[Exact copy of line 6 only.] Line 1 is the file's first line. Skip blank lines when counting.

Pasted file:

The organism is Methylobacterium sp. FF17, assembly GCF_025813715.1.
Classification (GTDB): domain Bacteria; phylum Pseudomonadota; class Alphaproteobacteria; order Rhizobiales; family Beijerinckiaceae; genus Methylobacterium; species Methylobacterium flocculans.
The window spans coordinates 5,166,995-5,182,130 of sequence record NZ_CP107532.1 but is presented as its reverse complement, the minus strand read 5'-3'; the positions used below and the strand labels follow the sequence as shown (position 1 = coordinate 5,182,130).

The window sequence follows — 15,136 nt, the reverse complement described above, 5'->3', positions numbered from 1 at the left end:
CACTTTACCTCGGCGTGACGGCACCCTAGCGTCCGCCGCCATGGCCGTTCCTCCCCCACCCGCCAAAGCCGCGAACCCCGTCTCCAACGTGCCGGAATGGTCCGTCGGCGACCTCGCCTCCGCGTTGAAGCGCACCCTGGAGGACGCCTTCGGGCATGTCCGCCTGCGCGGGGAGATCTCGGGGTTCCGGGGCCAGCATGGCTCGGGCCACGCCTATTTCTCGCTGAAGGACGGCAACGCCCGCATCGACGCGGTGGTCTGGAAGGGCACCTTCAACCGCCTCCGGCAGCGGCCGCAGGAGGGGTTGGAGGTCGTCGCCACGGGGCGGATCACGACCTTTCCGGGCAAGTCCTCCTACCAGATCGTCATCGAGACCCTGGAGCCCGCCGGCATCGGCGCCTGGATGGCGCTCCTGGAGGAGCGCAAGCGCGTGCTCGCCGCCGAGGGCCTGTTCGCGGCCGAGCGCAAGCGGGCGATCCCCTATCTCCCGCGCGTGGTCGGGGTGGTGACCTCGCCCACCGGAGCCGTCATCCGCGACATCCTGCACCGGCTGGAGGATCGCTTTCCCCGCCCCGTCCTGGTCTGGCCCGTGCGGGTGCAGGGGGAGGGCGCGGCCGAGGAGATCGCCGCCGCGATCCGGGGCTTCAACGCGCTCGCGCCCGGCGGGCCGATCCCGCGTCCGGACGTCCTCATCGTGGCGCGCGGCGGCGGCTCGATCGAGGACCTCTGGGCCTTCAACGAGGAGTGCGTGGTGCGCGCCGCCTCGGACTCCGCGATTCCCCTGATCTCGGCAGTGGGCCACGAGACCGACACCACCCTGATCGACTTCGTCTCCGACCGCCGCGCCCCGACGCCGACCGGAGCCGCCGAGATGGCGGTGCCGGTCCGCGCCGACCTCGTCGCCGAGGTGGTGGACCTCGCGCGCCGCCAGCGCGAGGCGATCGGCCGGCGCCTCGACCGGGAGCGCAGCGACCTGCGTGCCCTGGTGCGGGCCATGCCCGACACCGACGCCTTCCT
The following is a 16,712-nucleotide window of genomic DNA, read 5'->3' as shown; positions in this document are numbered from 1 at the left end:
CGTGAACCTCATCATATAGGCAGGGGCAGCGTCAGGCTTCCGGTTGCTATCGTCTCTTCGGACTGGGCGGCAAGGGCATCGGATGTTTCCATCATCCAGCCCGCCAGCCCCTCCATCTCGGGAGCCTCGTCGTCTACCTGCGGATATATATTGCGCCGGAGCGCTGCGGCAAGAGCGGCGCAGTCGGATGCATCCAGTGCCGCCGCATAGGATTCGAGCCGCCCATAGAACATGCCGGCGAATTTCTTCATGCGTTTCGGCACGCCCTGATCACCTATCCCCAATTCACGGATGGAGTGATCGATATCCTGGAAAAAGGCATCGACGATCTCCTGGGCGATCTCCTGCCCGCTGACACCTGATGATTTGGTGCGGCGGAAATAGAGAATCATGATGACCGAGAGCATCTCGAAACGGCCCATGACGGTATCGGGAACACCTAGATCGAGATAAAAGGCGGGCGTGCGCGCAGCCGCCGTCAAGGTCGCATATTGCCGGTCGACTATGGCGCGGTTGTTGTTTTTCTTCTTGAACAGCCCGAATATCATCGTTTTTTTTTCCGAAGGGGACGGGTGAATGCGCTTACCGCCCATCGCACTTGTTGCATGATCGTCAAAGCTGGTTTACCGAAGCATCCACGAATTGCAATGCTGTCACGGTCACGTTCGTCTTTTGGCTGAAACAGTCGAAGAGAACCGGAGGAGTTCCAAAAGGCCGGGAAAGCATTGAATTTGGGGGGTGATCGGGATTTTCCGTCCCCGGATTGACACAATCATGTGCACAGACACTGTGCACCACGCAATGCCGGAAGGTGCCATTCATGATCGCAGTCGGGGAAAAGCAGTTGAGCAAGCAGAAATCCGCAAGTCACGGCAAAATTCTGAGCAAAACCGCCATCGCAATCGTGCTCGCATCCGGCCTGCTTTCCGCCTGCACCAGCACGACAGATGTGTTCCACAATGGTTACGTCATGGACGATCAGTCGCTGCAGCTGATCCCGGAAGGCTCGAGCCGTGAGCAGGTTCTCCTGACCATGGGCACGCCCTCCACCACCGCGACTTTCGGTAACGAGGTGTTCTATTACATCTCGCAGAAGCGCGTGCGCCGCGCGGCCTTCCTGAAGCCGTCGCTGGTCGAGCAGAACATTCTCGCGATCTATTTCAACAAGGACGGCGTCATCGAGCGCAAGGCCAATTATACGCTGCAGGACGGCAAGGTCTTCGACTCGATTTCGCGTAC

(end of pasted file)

The following is a 16,712-nucleotide window of genomic DNA, read 5'->3' as shown; positions in this document are numbered from 1 at the left end: